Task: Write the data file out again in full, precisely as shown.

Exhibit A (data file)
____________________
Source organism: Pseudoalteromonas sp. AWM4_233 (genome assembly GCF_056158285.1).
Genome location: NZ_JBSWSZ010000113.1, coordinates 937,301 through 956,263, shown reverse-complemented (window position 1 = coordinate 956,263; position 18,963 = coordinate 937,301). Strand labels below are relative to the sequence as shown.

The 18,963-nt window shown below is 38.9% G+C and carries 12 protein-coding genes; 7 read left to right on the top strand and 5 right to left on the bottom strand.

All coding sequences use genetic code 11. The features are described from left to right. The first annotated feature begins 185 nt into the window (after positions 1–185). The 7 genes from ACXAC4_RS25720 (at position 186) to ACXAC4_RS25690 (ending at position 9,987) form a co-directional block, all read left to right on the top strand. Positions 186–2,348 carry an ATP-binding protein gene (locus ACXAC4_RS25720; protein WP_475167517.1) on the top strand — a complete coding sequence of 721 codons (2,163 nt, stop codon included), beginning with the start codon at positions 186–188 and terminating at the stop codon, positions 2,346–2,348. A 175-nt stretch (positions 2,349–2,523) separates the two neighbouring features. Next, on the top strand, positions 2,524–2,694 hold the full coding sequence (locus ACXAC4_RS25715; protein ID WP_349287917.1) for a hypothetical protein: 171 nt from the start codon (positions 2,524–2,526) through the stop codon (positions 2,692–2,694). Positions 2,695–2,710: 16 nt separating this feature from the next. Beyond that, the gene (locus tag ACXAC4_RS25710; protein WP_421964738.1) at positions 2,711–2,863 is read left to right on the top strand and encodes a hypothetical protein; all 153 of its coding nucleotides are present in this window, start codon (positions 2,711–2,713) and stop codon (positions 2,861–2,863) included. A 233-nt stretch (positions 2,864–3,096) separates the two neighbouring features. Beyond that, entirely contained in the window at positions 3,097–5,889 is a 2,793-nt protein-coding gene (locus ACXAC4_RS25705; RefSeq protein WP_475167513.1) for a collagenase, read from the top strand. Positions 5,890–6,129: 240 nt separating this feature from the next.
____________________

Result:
Source organism: Pseudoalteromonas sp. AWM4_233 (genome assembly GCF_056158285.1).
Genome location: NZ_JBSWSZ010000113.1, coordinates 937,301 through 956,263, shown reverse-complemented (window position 1 = coordinate 956,263; position 18,963 = coordinate 937,301). Strand labels below are relative to the sequence as shown.

The 18,963-nt window shown below is 38.9% G+C and carries 12 protein-coding genes; 7 read left to right on the top strand and 5 right to left on the bottom strand.

All coding sequences use genetic code 11. The features are described from left to right. The first annotated feature begins 185 nt into the window (after positions 1–185). The 7 genes from ACXAC4_RS25720 (at position 186) to ACXAC4_RS25690 (ending at position 9,987) form a co-directional block, all read left to right on the top strand. Positions 186–2,348 carry an ATP-binding protein gene (locus ACXAC4_RS25720; protein WP_475167517.1) on the top strand — a complete coding sequence of 721 codons (2,163 nt, stop codon included), beginning with the start codon at positions 186–188 and terminating at the stop codon, positions 2,346–2,348. A 175-nt stretch (positions 2,349–2,523) separates the two neighbouring features. Next, on the top strand, positions 2,524–2,694 hold the full coding sequence (locus ACXAC4_RS25715; protein ID WP_349287917.1) for a hypothetical protein: 171 nt from the start codon (positions 2,524–2,526) through the stop codon (positions 2,692–2,694). Positions 2,695–2,710: 16 nt separating this feature from the next. Beyond that, the gene (locus tag ACXAC4_RS25710; protein WP_421964738.1) at positions 2,711–2,863 is read left to right on the top strand and encodes a hypothetical protein; all 153 of its coding nucleotides are present in this window, start codon (positions 2,711–2,713) and stop codon (positions 2,861–2,863) included. A 233-nt stretch (positions 2,864–3,096) separates the two neighbouring features. Beyond that, entirely contained in the window at positions 3,097–5,889 is a 2,793-nt protein-coding gene (locus ACXAC4_RS25705; RefSeq protein WP_475167513.1) for a collagenase, read from the top strand. Positions 5,890–6,129: 240 nt separating this feature from the next.